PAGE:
Bacteria Oxalobacter formigenes - a potential cure for kidney stones
A recent study published in Journal of the American Society of Nephrology has robbed of million’s pain who suffer from kidney stone. The researchers in Boston University’s Slone Epidemiology Center have found that a type of bacteria can reduce the risk of persistent kidney stones by about 70%.
The bacteria known as Oxalobacter formigenes can break down oxalate in the intestinal tract, as most of the kidney stones are composed of calcium oxalate (CaC2O4), thus reducing the persistent pain due to kidney stone in a person by breaking it down. The bacteria are found in large number in human population.
During the research, the data was collected from 247 adult patients with regular calcium oxalate stones were compared with 259 age, sex and region –matched controls.
The colonisation of bacteria was studied by culture of stool samples along with this; information was gathered on dietary habits through questionnaire and interview.
Also oxalate excretion and other urinary risk factors for 24 hours were measured in a subset of 139 cases and 138 controls.
It was later assessed that the bacteria was present in 17% among the person with kidney stones while 38% of it was found among controls.
Professor David Kaufman, the lead researcher of the team said, “We observed a strong inverse association between colonisation with Oxalobacter formigenes and recurrent CaC2O4 kidney stones, with a 70 per cent reduction in overall risk.”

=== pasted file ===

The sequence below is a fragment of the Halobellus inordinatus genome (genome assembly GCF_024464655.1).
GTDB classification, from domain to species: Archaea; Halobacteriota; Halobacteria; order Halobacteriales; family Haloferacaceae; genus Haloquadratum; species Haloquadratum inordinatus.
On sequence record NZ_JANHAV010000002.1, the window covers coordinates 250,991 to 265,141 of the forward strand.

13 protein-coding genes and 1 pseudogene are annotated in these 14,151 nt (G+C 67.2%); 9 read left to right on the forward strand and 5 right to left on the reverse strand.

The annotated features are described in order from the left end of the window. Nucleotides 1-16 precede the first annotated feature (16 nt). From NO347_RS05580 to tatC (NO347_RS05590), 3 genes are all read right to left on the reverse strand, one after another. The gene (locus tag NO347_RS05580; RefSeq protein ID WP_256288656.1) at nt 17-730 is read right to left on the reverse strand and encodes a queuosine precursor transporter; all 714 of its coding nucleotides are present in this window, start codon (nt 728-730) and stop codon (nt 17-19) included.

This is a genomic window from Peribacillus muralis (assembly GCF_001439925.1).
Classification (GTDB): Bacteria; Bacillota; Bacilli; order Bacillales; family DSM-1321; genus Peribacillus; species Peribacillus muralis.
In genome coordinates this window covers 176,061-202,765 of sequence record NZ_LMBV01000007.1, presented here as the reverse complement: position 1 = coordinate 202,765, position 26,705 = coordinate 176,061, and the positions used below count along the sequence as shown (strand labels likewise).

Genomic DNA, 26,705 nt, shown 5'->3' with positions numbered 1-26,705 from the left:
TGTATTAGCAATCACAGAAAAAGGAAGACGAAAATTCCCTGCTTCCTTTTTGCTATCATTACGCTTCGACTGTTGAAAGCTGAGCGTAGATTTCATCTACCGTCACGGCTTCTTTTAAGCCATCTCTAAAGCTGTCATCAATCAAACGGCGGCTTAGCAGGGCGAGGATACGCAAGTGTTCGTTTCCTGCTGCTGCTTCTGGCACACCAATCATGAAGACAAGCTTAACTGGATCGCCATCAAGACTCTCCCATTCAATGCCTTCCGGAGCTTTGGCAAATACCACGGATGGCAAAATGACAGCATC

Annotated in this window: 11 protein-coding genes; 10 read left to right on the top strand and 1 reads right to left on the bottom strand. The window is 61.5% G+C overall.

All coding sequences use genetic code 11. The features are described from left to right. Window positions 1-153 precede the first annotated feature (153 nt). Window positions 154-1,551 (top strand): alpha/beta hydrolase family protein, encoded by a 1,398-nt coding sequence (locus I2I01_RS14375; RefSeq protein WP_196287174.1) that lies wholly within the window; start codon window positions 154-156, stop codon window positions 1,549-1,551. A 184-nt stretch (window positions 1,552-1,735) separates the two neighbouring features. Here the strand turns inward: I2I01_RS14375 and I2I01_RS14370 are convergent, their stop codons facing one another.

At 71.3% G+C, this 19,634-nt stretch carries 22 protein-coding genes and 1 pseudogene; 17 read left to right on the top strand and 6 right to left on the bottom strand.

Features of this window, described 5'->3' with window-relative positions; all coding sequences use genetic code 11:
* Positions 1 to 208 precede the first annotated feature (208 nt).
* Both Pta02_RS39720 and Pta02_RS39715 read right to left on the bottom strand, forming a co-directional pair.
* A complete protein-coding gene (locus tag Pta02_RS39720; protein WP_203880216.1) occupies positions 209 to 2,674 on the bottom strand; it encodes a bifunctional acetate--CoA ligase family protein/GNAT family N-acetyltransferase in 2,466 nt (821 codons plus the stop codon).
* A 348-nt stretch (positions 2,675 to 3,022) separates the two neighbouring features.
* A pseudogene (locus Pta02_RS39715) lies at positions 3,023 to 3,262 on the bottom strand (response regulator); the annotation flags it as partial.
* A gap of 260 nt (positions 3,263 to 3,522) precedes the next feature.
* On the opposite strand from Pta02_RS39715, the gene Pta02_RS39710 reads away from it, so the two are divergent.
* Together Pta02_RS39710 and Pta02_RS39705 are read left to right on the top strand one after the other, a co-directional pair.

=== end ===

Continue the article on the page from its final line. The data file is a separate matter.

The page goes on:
“Our findings are of potential clinical importance. The possibility of using the bacterium as a probiotic is currently in the early stages of investigation,” he added.
Kidney stones may be of different types but predominantly the stones found are composed of Calcium oxalate. The normal breakdown of food produces waste in the body, the waste through blood reaches kidney for its removal in the urine, which if not removed can form stones. Generally small stones can pass through urine but larger stone may get stuck in a ureter, the bladder, or the urethra causing great pain.
Thus treating patients with bacteria may be an effective way of reducing their risk of repeatedly developing painful kidney stones. Earlier researches too have found that the bacteria colonising the large intestine in human which if absent, cannot degrade calcium oxalate in the intestinal tract and stones can recur.
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